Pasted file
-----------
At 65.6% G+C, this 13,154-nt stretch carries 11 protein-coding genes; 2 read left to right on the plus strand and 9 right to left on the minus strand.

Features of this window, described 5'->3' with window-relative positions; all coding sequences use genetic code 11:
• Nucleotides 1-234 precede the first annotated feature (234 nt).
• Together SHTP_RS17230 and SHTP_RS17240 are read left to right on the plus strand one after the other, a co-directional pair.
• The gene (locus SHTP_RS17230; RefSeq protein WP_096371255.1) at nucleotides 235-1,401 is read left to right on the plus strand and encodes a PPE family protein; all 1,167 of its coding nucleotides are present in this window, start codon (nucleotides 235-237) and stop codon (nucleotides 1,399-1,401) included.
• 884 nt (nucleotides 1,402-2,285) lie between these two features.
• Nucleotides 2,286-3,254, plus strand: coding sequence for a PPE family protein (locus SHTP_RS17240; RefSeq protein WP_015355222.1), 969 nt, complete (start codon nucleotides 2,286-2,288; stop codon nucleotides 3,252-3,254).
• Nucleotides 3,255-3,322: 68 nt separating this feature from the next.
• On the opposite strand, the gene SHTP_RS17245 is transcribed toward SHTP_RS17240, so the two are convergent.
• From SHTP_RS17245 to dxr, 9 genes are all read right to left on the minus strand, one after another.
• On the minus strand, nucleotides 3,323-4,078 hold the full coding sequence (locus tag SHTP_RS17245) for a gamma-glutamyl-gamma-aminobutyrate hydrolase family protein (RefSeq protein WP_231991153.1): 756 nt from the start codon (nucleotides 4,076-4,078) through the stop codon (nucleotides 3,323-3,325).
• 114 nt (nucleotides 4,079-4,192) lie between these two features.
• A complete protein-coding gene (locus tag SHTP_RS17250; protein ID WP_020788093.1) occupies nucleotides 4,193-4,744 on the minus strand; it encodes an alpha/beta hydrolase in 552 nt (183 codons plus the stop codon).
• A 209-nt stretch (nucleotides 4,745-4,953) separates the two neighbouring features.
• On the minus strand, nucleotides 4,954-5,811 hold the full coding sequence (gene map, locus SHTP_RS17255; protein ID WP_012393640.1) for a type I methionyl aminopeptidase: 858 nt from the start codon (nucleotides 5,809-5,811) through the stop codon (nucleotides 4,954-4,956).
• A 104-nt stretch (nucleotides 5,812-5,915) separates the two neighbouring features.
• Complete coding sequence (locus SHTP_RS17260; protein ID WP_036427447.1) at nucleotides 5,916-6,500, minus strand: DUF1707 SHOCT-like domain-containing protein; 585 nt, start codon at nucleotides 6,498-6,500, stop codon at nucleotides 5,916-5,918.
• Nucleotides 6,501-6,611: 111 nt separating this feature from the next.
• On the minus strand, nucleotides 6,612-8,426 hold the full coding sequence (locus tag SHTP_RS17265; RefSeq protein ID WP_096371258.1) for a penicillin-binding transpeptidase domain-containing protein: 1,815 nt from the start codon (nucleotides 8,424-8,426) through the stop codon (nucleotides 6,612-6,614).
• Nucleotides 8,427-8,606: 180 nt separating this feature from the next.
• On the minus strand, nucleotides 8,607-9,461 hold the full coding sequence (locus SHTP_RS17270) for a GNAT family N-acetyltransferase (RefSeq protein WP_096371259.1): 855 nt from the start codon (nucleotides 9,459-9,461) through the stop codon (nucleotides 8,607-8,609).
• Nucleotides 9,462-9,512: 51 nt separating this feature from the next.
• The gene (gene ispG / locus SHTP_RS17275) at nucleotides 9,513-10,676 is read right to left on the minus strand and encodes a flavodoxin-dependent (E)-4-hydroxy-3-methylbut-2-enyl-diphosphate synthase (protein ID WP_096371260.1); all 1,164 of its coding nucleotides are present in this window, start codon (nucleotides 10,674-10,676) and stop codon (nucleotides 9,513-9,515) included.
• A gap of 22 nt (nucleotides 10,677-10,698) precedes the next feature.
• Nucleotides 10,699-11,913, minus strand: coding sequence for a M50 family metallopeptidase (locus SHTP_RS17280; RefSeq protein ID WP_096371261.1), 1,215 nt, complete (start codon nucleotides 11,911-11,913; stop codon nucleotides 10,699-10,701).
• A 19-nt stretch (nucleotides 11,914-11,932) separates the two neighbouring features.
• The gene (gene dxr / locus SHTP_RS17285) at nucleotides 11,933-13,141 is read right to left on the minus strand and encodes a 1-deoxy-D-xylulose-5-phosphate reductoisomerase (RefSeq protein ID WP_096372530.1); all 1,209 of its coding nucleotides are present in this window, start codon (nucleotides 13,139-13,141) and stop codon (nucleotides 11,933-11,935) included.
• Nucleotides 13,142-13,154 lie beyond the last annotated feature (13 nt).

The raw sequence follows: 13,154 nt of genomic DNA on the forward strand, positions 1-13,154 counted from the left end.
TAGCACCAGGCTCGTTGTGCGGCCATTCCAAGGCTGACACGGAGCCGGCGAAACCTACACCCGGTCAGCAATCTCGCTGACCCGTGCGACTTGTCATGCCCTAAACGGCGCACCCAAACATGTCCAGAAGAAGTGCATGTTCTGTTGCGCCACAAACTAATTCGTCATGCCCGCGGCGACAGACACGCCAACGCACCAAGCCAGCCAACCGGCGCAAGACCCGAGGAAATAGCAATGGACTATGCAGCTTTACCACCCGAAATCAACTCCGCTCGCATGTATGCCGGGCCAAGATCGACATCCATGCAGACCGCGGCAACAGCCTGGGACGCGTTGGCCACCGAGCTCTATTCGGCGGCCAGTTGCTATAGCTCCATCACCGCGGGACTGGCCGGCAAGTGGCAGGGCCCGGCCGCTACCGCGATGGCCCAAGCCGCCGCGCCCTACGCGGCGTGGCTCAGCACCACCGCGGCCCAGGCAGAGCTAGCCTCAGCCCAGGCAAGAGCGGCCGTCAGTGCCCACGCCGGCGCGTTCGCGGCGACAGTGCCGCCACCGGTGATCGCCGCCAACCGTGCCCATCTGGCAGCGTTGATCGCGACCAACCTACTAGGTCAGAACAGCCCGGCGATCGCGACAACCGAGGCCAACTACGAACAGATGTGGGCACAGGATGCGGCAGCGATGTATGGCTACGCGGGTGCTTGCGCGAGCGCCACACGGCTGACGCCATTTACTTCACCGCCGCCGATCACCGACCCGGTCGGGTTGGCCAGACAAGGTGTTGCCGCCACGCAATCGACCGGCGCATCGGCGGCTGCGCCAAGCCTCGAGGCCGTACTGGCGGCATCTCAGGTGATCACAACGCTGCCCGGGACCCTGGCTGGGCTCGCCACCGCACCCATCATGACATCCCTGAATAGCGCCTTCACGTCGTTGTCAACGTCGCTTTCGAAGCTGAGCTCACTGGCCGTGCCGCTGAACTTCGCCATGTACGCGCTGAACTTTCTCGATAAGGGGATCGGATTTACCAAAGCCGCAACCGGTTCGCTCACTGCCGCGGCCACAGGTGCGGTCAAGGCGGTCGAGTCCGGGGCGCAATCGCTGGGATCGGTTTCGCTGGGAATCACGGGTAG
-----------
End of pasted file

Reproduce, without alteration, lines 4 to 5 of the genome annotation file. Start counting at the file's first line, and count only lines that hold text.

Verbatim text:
• Together SHTP_RS17230 and SHTP_RS17240 are read left to right on the plus strand one after the other, a co-directional pair.
• The gene (locus SHTP_RS17230; RefSeq protein WP_096371255.1) at nucleotides 235-1,401 is read left to right on the plus strand and encodes a PPE family protein; all 1,167 of its coding nucleotides are present in this window, start codon (nucleotides 235-237) and stop codon (nucleotides 1,399-1,401) included.